Birth of the Slangtionary…

How many times have you been absolutely lost, in far too deep in a conversation between people who speak almost entirely in slang?  You would think slang is reserved for high school aged youth where every other word is 100p swag, bro, squad, and lit. Well, while traveling Central America this fall and winter, I made a nomadic family comprised entirely of Aussies (they’re everywhere, you can’t escape them). We all spoke English, and we were all far past our high school days. But it was inevitable that as conversation went on, they may as well have been speaking mandarin. So began the Slangtionary I originally hand wrote at the beginning of my travel journal to use for future reference. It contains everything from local sayings in English and otherwise, to simple words, to brands of booze that I all came to know over my travels. Listos (ready)?

How the slangtionary works…

Each entry begins with the word, pronunciation in italics, then in brackets is the region that I first heard it or the nationality of the person who first introduced me to the term. Anything coined always sunny are terms I made myself. Let this be your personal dictionary for when my lingo gets too complicated, and you need a cheat sheet.

Slangtionary: slang-sha-nary (straight outta sunny) Reference of slang. Used to record words, phrases, and other vital tidbits that are seemingly gibberish at first thought, but are in fact slang from different cultures.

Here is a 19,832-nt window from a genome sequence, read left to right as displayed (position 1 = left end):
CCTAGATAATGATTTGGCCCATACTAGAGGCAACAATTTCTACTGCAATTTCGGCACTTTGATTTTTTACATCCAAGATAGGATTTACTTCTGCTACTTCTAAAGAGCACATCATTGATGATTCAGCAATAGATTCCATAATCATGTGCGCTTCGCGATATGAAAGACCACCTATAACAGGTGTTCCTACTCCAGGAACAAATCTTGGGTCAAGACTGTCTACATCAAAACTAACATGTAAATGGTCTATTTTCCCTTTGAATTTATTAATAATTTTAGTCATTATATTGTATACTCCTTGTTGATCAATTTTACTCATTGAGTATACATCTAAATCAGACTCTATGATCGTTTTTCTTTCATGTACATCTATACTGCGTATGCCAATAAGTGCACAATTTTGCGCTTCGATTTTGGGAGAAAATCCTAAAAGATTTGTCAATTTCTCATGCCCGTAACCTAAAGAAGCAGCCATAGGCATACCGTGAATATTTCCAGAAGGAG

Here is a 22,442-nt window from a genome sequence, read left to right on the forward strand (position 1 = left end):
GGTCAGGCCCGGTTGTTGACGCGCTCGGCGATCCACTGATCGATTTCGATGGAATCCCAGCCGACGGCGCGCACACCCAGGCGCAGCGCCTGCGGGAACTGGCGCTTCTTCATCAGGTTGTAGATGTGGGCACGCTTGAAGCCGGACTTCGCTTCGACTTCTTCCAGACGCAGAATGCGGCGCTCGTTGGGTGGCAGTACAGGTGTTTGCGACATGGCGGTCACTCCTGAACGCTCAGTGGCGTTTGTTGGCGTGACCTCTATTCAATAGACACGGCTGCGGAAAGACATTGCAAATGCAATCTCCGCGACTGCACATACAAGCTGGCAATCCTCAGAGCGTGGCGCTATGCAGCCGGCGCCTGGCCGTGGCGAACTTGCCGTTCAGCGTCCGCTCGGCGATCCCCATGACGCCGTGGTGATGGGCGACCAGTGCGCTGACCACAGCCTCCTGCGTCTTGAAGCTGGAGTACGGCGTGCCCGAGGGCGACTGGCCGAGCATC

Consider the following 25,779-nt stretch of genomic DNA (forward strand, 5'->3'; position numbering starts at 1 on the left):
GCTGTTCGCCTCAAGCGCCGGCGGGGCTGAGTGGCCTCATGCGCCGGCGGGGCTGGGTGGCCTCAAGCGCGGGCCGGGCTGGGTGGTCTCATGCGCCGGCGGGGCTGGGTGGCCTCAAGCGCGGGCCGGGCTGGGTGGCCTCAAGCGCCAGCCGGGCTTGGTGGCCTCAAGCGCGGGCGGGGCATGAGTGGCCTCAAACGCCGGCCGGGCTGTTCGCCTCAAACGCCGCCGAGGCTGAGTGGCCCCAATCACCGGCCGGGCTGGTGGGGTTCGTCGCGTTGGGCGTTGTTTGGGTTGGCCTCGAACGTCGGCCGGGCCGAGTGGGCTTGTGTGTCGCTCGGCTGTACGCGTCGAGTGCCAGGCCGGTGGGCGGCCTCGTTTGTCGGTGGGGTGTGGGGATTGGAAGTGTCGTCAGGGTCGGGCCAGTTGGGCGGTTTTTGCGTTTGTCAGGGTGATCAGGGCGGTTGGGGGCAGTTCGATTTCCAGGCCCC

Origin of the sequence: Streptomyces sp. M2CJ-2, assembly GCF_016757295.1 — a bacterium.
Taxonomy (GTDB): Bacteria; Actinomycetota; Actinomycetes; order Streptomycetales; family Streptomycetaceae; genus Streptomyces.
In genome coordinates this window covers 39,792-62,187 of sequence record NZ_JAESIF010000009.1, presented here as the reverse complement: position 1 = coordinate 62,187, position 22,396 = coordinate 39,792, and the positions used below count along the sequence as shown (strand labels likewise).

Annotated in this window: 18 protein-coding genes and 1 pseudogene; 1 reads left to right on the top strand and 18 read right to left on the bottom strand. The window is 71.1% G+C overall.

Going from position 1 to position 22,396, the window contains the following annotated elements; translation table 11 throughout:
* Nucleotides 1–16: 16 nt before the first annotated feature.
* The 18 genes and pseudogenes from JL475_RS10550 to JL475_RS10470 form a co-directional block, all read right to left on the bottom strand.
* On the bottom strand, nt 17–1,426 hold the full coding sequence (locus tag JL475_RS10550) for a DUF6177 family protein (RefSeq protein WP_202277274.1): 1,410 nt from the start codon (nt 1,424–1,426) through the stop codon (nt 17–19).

Bogan: boh-gan (an Aussie said) Term for a person who is a redneck, hick etc.

Brownout: (always sunny) Term that has nothing to do with electricity. This is when you have strong periods of forgetfullness while drinking, but it’s not prolonged enough for it to qualify for a  textbook blackout. It’s simply flickering of the memory, if you will. Nothing to be concerned about… yet.

Bruv: bruhv (an English said) Term for “brother”, friend etc.

Buenas: bwen-ahs (learned in Costa Rica) Phrase originating from the Spanish phrase buenas dias meaning good morning. Buenas can be used as “good morning/afternoon/evening” respectively.

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Cacique Guaro: cah-seek-eh-gwar-oh (Costa Rica origin) The Spanish word Cacique translates to Chief, hence the regal looking dude on the bottle. This is the sugar cane liquor of Costa Rica. It tastes like as if rum, vodka, and gasoline were to have a love child. You’ve been warned, but do not be discouraged. It is by far the most beloved liquor in Costa Rica, and you’ll come to love it too. With some practice.

D’amnesia: dam-nees-yah (straight outta sunny) A condition in which one only remembers certain things that transpired while intoxicated only once they are intoxicated again. It is amnesia for the drunks.